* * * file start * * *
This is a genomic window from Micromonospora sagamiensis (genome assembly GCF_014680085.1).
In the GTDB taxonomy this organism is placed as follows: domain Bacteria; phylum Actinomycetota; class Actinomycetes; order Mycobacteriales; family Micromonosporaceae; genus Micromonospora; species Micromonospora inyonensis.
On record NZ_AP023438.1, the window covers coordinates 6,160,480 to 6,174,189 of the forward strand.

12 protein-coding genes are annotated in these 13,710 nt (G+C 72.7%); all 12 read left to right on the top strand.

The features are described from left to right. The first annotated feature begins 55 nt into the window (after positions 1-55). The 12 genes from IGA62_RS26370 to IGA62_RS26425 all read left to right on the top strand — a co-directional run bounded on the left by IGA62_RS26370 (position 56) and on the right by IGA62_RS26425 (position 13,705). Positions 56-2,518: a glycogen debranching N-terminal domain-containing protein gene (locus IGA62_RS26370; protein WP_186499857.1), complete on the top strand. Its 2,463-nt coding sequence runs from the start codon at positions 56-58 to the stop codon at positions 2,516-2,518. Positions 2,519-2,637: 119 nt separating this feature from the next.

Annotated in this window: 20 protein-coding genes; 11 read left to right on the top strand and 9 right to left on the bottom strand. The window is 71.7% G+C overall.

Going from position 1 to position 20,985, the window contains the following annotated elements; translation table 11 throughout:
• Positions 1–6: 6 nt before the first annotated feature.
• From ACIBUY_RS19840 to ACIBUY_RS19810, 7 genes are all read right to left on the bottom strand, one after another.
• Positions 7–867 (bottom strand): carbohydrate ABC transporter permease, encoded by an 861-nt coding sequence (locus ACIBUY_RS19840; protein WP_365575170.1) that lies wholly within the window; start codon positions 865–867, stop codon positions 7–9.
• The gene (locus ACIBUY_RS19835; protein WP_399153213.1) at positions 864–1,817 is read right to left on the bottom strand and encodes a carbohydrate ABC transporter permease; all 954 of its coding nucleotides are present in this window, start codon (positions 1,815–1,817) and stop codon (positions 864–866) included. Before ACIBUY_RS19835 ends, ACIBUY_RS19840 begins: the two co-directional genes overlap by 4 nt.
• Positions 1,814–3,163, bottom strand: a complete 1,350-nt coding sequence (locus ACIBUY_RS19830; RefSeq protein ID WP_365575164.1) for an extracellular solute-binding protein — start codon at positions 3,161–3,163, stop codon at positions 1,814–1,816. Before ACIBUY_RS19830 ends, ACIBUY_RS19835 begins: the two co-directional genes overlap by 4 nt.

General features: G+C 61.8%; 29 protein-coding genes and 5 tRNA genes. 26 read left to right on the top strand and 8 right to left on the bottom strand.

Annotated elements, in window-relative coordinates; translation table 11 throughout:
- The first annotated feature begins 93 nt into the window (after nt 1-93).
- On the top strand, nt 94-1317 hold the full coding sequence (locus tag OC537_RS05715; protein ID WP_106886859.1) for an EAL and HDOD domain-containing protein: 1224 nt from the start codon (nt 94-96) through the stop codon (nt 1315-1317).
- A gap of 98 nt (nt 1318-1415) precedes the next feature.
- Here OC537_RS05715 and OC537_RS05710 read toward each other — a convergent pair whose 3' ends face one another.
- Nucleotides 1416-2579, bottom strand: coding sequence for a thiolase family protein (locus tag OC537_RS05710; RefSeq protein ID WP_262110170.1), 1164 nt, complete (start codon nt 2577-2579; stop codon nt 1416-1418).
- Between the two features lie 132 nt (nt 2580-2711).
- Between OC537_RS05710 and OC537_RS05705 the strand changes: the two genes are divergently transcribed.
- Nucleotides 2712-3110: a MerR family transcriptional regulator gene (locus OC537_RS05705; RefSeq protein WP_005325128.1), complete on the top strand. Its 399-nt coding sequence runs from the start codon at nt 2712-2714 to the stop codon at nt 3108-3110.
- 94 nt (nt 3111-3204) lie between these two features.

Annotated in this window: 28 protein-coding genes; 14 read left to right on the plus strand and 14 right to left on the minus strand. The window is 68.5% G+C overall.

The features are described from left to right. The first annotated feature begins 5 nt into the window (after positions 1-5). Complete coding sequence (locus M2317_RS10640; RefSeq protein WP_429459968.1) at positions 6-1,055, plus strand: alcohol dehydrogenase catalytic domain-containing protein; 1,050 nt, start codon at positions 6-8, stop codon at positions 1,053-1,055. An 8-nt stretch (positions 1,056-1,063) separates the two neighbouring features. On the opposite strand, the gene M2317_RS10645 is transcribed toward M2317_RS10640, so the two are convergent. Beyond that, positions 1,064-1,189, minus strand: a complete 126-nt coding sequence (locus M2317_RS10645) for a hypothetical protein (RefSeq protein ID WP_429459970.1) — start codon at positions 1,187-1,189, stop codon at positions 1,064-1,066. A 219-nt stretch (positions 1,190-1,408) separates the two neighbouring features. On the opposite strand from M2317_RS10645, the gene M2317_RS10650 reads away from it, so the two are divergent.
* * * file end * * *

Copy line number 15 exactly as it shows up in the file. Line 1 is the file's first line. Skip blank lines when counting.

- The first annotated feature begins 93 nt into the window (after nt 1-93).